Tuesday, March 2, 2010
Figure 1: Kirishima photographed around 1930, following her first major reconstruction. US Naval Historical Center Photograph. Click on photograph for larger image.
Figure 2: Kirishima photographed in 1932, with an aircraft embarked. US Naval Historical Center Photograph. Click on photograph for larger image.
Figure 3: Kirishima photographed circa 1930, soon after her first major reconstruction. US Naval Historical Center Photograph. Click on photograph for larger image.
Figure 4: Kirishima in Sukumo Bay, southern Shikoku, Japan, 1937. Courtesy of Mr. Kazutoshi Hando, 1970. US Naval Historical Center Photograph. Click on photograph for larger image.
Figure 5: Kirishima anchored off Amoy, China, 21 October 1938. Photographed from USS Pillsbury (DD-227). The battleship Ise is in the distance, beyond Kirishima's bow. Official US Navy Photograph, from the collections of the Naval Historical Center. Click on photograph for larger image.
Figure 6: Kirishima off Amoy, China, on 21 October 1938. Photographed from USS Pillsbury (DD-227). Note the crew on deck, the flared funnel tops, and the Kawanishi E17K and Nakajima E8N floatplanes on the aircraft deck. Official US Navy Photograph, from the collections of the Naval Historical Center. Click on photograph for larger image.
Figure 7: Kirishima photographed off Amoy, China, 21 October 1938. US Naval Historical Center Photograph. Click on photograph for larger image.
Figure 8: Kirishima (center) heads toward Guadalcanal to bombard Henderson Field on 14 November 1942, along with Takao (background) and Atago (foreground). The battleship was sunk only hours after this photograph was taken. Courtesy: Hara, Tameichi, Japanese Destroyer Captain, Ballentine Books, 1961. Click on photograph for larger image.
Kirishima was a 26,230-ton Kongo class battlecruiser that was built for the Imperial Japanese Navy (IJN) by Mitsubishi Shipbuilding at Nagasaki, Japan, and was commissioned in April 1915. The ship was approximately 728 feet long and 101 feet wide, had a top speed of 30 knots, and had a crew of 1,360 officers and men. Kirishima was heavily armed with eight 14-inch guns, 16 6.1-inch guns, eight 5-inch guns, and numerous smaller caliber anti-aircraft guns.
Twelve years after being commissioned, Kirishima was modernized at Kure, Japan, from 1927 to 1930 and was re-classified as a “fast battleship.” She underwent yet another major reconstruction from 1935 to 1936, which lengthened her hull and gave her much more powerful engines. Although the now larger, 32,156-ton Kirishima looked like a modern battleship, she still had rather light armor protection for a ship her size, a flaw that would prove fatal later on in her career.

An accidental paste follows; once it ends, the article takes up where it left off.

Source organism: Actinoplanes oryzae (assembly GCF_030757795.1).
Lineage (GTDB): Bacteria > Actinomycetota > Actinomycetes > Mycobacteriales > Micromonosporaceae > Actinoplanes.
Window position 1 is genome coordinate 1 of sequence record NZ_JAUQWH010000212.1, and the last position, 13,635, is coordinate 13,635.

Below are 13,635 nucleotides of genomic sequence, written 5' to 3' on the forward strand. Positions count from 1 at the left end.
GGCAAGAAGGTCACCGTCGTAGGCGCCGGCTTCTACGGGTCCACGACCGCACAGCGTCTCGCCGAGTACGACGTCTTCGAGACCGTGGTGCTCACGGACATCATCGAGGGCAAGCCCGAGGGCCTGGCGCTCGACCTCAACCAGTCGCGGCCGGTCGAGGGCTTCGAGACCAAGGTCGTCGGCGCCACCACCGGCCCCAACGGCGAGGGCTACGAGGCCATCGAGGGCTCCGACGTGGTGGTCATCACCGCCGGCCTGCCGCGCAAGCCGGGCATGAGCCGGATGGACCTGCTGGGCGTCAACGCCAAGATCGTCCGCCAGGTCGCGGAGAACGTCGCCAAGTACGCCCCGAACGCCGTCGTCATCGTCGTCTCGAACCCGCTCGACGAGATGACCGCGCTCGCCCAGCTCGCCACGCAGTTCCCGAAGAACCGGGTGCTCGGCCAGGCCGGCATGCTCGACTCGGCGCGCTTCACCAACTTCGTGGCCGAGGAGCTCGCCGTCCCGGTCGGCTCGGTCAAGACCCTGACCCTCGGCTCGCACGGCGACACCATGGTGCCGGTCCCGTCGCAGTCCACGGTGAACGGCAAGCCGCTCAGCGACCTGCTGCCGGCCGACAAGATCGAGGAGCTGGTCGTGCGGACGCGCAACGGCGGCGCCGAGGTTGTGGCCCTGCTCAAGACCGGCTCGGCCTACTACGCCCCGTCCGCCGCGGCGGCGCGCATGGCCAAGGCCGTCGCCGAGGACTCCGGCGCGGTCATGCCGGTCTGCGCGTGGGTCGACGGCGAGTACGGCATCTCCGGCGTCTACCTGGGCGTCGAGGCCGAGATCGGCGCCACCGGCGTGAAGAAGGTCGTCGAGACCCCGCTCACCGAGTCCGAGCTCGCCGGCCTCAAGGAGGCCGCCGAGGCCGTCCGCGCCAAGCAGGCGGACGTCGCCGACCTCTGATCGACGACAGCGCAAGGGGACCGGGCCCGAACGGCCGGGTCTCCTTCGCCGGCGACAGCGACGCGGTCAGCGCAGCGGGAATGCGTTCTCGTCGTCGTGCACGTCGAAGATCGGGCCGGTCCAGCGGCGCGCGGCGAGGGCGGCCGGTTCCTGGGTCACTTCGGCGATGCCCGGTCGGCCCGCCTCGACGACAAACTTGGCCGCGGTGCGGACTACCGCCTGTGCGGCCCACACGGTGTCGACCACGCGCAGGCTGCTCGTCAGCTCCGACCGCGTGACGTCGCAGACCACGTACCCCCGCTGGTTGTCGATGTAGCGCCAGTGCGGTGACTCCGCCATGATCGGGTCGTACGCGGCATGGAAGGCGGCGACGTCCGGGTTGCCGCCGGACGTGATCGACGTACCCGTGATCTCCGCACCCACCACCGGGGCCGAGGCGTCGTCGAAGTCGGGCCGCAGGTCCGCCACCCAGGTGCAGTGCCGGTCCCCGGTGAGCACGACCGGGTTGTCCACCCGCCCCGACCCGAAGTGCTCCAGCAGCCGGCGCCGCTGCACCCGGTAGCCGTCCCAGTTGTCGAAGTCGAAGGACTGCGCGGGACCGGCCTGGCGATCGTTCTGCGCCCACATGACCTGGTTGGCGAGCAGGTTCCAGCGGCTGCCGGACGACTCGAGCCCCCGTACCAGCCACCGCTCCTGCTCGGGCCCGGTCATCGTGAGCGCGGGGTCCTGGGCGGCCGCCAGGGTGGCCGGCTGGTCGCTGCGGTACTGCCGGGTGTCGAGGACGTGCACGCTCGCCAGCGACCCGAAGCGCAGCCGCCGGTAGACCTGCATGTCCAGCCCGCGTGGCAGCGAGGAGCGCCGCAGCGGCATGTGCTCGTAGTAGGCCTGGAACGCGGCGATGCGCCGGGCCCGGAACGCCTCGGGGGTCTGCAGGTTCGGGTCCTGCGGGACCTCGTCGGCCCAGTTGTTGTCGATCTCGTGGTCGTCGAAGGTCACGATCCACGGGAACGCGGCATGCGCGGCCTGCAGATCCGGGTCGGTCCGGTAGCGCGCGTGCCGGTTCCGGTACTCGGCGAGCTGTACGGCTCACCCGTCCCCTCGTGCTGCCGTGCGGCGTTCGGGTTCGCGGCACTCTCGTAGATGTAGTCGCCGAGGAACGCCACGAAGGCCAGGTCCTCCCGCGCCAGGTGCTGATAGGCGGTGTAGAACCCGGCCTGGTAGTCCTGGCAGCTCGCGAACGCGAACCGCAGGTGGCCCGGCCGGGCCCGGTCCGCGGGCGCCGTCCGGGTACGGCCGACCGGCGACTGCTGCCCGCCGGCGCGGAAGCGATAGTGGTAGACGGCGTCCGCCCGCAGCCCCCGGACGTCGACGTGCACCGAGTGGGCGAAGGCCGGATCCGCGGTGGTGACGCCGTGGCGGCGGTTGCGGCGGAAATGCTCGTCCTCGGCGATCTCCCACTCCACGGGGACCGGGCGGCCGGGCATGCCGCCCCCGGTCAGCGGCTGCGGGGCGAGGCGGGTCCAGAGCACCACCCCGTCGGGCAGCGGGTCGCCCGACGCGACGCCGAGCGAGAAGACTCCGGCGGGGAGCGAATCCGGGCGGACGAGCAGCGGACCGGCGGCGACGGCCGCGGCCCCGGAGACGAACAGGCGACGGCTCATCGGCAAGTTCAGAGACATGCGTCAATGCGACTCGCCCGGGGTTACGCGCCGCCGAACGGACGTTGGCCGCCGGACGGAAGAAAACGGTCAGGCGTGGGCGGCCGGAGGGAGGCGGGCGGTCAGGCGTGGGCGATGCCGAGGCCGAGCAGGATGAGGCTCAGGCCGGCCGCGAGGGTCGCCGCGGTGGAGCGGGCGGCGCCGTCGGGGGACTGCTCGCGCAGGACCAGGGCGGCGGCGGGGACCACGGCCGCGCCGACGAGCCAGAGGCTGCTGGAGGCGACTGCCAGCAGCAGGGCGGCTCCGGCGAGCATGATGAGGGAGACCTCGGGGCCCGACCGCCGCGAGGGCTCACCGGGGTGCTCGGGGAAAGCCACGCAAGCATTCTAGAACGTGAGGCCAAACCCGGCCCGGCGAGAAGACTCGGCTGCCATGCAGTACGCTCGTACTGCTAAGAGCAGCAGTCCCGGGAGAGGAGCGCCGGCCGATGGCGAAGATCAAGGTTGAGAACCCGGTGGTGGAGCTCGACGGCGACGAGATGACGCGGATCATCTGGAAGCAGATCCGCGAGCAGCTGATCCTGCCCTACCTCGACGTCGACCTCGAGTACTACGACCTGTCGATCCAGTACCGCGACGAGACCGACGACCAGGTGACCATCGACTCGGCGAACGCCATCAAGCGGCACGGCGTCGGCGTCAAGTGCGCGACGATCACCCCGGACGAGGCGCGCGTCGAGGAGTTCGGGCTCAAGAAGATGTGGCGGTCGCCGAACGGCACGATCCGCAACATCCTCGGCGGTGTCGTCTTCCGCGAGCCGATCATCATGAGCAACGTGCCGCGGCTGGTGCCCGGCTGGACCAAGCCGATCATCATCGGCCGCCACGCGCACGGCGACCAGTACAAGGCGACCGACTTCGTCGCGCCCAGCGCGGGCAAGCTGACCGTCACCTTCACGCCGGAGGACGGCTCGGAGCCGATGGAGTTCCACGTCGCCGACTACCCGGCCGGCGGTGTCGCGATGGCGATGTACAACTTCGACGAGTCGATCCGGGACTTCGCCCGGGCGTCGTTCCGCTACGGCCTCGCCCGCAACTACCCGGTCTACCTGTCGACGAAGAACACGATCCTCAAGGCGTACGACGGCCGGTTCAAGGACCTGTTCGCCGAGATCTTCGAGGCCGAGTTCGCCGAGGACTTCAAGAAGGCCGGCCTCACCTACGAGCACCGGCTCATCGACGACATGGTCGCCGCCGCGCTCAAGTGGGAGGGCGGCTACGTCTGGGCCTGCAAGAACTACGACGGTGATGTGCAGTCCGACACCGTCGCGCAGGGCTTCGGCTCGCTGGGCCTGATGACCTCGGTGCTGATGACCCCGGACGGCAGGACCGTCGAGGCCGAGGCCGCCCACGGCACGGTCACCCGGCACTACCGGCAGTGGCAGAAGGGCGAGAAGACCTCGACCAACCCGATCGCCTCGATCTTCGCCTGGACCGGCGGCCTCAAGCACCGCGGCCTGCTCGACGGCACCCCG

Kirishima’s high speed played an important role during the first year of the Pacific War. She escorted Japanese aircraft carriers during the attack on Pearl Harbor on 7 December 1941 and was used extensively during Japan’s invasion of the East Indies in early 1942. During March and April 1942, Kirishima was part of a large Japanese naval task force that raided British shipping in the Indian Ocean.
During the struggle for the Solomon Islands in late 1942, Kirishima participated in the carrier battles off the Eastern Solomon Islands in August and in the Battle of the Santa Cruz Islands in October. She sustained minor damage during the night surface battle off Guadalcanal on 13 November 1942. But two nights later, while serving as the flagship for another large Japanese task force, Kirishima fought an American surface force that included the American battleship USS Washington (BB-56).
In the major battle that followed, Kirishima was badly damaged and disabled by Washington’s larger 16-inch guns. In only seven minutes, Washington fired 75 16-inch rounds and 107 5-inch rounds at various ranges, from 8,400 to 12,650 yards. Washington scored at least nine 16-inch hits on Kirishima, along with approximately 40 hits with her 5-inch batteries, causing major damage to the Japanese battleship. Kirishima’s relatively thin armor protection evidently could not withstand Washington’s large guns. Although Washington was not damaged during the confrontation, another American battleship in the task force, USS South Dakota (BB-57), was hit repeatedly and suffered heavy damage, as well as the loss of 38 men killed and 60 wounded. But South Dakota was able to steam away under her own power and was eventually repaired. Kirishima, on the other hand, was left burning and exploding. She eventually had to be abandoned and was scuttled several miles west of Savo Island.
This was the first of only a few confrontations between battleships during the Pacific War. It proved that American capital ships were definitely tough enough to not only absorb a lot of punishment (as in the case of South Dakota), but also could sink Japanese capital ships (as did Washington). The myth of Japanese naval invincibility was shattered off the coast of Guadalcanal, although the US Navy suffered terrible losses there as well.
Posted by Remo at 8:24 AM